Occurrence and relative risk of cervical malignancies: biologics-naive RA versus the general population
The crude incidence of a first screening with a normal outcome during follow-up was similar between the biologics-naive RA cohort and the general population cohort, although the fully adjusted HR was statistically significantly increased (HR 1.08, 95% CI 1.06 to 1.10). There were statistically significant higher rates in the biologics-naive RA cohort of CIN 1 (HR 1.53, 95% CI 1.23 to 1.89) and CIN 2+ (HR 1.39, 95% CI 1.16 to 1.66) but not of invasive cancer (HR 1.09, 95% CI 0.71 to 1.65) (table 2). When we restricted the analyses to individuals with a history of CIN 1 or CIN 2+ ever and during the five years before start of follow-up, we observed four and two cases of invasive cervical cancer, respectively, in the RA population. When restricting to individuals with a history of a normal screening test before start of follow-up, we observed seven cases of invasive cervical cancer, corresponding to an HR of 0.78 (95% CI 0.36 to 1.70) (table 2).
Occurrence and relative risk of cervical malignancies: TNFi initiators versus biologics-naive RA
In the TNFi cohort, the crude but not the adjusted incidence of a first screening with a normal outcome was higher than in the biologics-naive RA cohort (HR 1.01, 95% CI 0.98 to 1.05). There was no statistically significant difference in risk for CIN 1 (HR 1.23, 95% CI 0.87 to 1.74), a higher rate of CIN 2+ (HR 1.36, 95% CI 1.01 to 1.82) and a doubled risk of invasive cervical cancer in the TNFi cohort (HR 2.10, 95% CI 1.04 to 4.23) (table 2). When we restricted the analyses to individuals with a history of CIN 1 or CIN 2+ ever, and during the five years before start of follow-up, we observed three and one case(s) of invasive cervical cancer, respectively. When restricting to individuals with a normal screening test as the last screening before start of follow-up, we observed 10 cases of invasive cervical cancer, corresponding to an HR of 3.77 (95% CI 1.35 to 10.48) (table 2).
Time since start of treatment
For CIN 1 and CIN 2+ and comparing TNFi initiators versus biologics-naive RA, there were no obvious differences in HR across follow-up (if anything a downward trend in HRs) (table 3). For invasive cervical cancer, small numbers limited comparisons.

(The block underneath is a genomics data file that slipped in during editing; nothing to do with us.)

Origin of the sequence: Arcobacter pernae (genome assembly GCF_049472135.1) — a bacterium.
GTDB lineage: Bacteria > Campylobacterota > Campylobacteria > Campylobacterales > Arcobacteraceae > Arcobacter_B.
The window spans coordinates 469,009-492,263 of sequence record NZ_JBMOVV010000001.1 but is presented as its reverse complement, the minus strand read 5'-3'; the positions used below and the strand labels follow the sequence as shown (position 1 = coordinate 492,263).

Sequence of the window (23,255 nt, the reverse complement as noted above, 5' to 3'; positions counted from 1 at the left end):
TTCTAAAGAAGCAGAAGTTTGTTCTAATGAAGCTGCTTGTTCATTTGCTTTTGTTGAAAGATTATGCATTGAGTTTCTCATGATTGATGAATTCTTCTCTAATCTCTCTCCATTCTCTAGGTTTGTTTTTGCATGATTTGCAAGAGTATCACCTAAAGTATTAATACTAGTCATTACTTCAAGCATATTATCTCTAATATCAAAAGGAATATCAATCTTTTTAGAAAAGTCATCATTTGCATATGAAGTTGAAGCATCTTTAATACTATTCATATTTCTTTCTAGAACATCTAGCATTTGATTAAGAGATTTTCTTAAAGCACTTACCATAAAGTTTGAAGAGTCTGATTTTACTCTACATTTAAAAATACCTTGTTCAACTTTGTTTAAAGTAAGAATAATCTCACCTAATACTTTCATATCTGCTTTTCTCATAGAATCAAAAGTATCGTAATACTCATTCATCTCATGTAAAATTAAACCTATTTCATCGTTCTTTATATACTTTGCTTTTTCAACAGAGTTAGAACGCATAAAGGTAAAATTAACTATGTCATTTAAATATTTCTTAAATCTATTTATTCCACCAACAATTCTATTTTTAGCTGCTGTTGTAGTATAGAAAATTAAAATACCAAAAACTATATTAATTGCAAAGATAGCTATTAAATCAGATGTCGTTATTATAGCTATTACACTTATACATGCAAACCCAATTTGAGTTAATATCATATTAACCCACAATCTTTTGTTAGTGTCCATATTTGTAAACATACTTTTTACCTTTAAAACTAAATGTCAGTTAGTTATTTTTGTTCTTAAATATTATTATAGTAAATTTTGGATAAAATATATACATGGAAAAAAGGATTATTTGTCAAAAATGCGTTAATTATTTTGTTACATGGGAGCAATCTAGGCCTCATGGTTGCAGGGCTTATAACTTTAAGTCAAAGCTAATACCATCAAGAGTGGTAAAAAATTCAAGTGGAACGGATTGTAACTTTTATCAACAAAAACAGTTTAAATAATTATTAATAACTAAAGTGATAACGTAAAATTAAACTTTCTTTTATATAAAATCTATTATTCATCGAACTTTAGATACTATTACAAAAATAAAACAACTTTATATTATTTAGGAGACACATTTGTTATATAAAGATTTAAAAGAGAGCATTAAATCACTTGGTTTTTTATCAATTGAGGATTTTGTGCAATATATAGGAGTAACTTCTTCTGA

Stage at diagnosis of invasive cervical cancer
There were no obvious differences in stage at diagnosis of invasive cervical cancer according to the International Federation of Gynecology and Obstetrics staging system,20 although numbers were small and missingness was not negligible though equal across cohorts (see online supplementary table S4).
When the study period was restricted to 2006–2012 and the biologics-naive comparator restricted to those individuals who had received dispensing of two or more different csDMARDs, the association with TNFi (defined as incident or ongoing 2006 or later) and invasive cervical cancer was attenuated (HR 1.36, 95% CI 0.59 to 3.13) and absent when restricted to new users of TNFi 2006 or later (one case during 18 110 person-years). Further sensitivity analyses of the full cohort and study period but with risk windows defined as ‘on drug’ (HR 1.46, 95% CI 0.54 to 3.94) and ‘on class’ (HR 1.81, 95% CI 0.78 to 4.18) attenuated the strength of the observed association between TNFi initiation and risk of invasive cervical cancer. All other sensitivity analyses provided results similar to the main analysis (table 4 and online supplementary tables S1–S3).
We noted a modest increase in risk of CIN 1 and CIN 2+ but not of invasive cervical cancer in biologics-naive women with RA versus the general population, a finding that was not readily explained by differences in cervical screening. Among women with RA initiating TNFi therapy, the screening patterns were largely similar to those of other women with RA, the risks for CIN 1 and CIN 2+ were 20–40% increased and the risk for invasive cervical cancer was doubled, although with wide confidence limits.